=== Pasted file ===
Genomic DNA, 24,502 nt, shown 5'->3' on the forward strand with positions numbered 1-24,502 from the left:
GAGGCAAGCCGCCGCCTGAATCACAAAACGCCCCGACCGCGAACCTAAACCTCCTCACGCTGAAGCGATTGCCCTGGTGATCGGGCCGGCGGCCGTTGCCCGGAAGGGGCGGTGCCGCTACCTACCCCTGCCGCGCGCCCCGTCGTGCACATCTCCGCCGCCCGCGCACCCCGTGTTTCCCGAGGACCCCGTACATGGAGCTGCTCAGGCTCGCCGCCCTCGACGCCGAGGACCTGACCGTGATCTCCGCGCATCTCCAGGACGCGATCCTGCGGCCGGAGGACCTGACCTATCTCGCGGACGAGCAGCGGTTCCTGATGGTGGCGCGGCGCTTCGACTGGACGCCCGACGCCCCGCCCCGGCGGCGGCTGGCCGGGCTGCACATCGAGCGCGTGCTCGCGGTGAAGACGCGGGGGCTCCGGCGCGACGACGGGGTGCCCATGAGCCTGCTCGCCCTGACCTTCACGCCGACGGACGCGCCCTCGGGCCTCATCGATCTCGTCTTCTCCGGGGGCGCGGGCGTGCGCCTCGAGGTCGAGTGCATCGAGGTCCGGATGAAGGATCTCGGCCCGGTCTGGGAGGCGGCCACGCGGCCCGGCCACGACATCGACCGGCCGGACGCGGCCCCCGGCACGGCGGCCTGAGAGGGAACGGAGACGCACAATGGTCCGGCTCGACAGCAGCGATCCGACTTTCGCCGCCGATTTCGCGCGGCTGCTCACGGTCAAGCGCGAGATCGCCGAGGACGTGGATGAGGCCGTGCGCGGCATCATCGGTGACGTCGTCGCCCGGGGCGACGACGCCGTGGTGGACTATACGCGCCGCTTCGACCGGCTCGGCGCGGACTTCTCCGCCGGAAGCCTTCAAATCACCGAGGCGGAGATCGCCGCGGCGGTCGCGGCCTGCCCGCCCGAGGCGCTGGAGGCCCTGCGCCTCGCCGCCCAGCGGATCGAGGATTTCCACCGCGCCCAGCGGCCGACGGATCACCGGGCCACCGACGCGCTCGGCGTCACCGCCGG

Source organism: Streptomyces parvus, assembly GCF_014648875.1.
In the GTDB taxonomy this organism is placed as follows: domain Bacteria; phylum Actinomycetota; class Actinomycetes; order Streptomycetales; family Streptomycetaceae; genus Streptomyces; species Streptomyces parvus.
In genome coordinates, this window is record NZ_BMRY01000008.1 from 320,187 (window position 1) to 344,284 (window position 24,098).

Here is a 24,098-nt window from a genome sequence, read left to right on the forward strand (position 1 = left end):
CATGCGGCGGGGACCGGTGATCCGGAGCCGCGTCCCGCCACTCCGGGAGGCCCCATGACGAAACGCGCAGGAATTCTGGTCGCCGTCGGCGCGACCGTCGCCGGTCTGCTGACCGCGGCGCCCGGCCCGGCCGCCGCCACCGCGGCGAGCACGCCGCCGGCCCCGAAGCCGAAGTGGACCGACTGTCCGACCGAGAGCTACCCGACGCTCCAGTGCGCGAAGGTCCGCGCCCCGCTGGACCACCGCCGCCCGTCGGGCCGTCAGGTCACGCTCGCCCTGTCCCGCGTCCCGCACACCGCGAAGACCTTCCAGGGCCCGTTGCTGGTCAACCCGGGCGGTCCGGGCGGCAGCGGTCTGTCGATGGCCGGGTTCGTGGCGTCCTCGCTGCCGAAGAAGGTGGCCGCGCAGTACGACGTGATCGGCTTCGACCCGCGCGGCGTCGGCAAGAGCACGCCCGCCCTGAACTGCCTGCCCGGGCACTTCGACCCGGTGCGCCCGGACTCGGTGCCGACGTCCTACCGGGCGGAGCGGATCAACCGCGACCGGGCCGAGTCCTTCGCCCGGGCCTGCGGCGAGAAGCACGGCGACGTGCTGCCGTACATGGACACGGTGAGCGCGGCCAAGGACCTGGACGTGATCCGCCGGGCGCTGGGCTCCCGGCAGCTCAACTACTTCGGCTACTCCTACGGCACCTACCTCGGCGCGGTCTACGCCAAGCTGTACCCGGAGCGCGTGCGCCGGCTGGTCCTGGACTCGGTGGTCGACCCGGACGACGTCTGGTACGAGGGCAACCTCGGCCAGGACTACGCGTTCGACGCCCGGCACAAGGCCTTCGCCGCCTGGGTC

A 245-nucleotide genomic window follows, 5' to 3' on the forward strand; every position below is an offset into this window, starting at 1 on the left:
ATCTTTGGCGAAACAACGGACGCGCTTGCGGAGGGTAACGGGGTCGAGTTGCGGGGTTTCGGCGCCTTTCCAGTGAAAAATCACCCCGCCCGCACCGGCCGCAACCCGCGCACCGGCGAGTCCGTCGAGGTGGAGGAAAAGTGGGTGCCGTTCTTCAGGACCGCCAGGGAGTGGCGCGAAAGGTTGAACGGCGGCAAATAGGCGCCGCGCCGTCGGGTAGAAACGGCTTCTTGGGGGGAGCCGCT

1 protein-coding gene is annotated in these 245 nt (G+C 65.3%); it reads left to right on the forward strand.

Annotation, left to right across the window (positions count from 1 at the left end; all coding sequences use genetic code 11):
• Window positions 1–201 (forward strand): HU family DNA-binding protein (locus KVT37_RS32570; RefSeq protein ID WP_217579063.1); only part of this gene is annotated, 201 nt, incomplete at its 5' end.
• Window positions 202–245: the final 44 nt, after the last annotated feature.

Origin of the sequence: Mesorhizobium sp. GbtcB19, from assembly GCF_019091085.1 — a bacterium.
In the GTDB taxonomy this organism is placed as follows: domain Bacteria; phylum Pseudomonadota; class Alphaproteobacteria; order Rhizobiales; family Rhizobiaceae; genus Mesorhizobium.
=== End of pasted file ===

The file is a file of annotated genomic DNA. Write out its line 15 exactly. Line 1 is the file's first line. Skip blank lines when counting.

In the GTDB taxonomy this organism is placed as follows: domain Bacteria; phylum Pseudomonadota; class Alphaproteobacteria; order Rhizobiales; family Rhizobiaceae; genus Mesorhizobium.